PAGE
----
Brownsburg Animal Clinic invites you to join us in celebrating National Mutt Day—December 2—to appreciate, honor and celebrate mixed-breed dogs.
Just what is a mutt?
It’s not a purebred dog, which results from selective mating of only registered stock of the same breed. The American Kennel Club currently registers 200 separate dog breeds. The Fédération Cynologique Internationale—the World Canine Organization or FCI—recognizes 356 breeds worldwide.
It’s not a hybrid dog, which results from the deliberate mating of two purebred dogs from different breeds with the goal of reproducing the most desirable characteristics of each breed in the resulting offspring.
A mixed-breed dog or mutt is born of two dogs that are not from the same breed—or perhaps not from any one particular breed themselves. Usually, a mutt’s ancestry is unknown. Mutts come in all sizes, shapes and colors.
Some of our favorite patients are mutts!
Are Mutts Healthier Than Purebred Dogs?
It is widely believed that mutts are healthier and live longer than purebred dogs, but many of our purebred patients are living long, healthy lives while some of the mutts we care for have seemingly more than their share of health problems.
To determine if mixed-breed dogs are indeed healthier than purebred dogs, a study published in 2013 used medical records of more than 27,000 dogs treated at the veterinary clinic at UC Davis, comparing the incidence of 24 genetic disorders in mixed-breed versus purebred dogs.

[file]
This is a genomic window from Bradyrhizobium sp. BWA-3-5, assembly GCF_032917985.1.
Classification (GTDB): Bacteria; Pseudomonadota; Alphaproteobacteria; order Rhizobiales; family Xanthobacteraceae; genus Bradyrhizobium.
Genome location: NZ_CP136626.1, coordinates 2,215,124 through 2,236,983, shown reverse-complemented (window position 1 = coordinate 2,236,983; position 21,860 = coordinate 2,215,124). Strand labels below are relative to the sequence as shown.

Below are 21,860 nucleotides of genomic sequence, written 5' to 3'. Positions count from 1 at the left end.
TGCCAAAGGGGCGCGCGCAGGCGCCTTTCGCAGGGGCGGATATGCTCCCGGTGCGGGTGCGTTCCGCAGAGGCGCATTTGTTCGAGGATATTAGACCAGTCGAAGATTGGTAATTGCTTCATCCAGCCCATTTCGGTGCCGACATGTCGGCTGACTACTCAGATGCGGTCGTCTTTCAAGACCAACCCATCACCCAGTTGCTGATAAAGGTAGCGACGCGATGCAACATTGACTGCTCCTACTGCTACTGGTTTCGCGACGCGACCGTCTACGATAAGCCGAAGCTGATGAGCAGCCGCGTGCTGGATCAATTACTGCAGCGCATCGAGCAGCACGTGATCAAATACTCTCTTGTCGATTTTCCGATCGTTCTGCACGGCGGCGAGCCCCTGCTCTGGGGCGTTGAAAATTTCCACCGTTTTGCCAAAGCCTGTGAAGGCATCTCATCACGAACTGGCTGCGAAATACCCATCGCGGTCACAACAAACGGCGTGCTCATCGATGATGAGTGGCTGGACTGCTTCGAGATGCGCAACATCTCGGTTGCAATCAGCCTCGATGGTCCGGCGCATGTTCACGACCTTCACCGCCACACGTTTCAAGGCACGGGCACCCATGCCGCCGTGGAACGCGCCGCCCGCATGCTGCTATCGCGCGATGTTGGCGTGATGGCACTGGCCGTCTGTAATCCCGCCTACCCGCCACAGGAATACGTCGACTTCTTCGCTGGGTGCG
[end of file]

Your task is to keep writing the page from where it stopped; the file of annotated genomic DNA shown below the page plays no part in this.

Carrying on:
The researchers found the incidence of 10 of the 24 genetic disorders was significantly greater in purebred dogs. The incidence of one disorder—ruptured cranial cruciate ligament—was greater in mixed-breed dogs. For the other 13 disorders compared, the researchers found no difference in incidence between mixed-breed and purebred dogs.
So yes, mixed-breed dogs have been shown to be at lower risk than purebreds for some genetic disorders. But for many, there’s no significant difference.
A summary of the study is posted on the Institute of Canine Biology website.
Should Your Next Dog Be a Mutt?
The choice of your next pet is a very personal one, and there is no right or wrong answer. But if you’re open to adopting a mixed-breed dog, you’ll find they generally have all the makings of fine companions and family pets, just as the purebreds and hybrids do.
You’ll also find mutts are more readily available than purebred dogs. About 80% of shelter dogs are mutts.
While the costs of care and feeding purebreds, hybrids and mutts are similar, the up-front cost of acquiring a mixed-breed dog is typically lower than the hundreds or even thousands you’ll pay for a purebred or hybrid dog.
Best of all, your mutt will be one-of-a-kind.
How Will You and Your Mutt Celebrate?
If you are already the proud owner of a mixed-breed dog, we hope you’ll make every day a special day for your mutt.
Some extra pats on the head and tosses of the Frisbee, a longer-than-usual walk, a ride in the car that could include a trip to the drive-through—anything you know your mutt loves (within reason!) will be a great way to celebrate twice-yearly National Mutt Day year-round.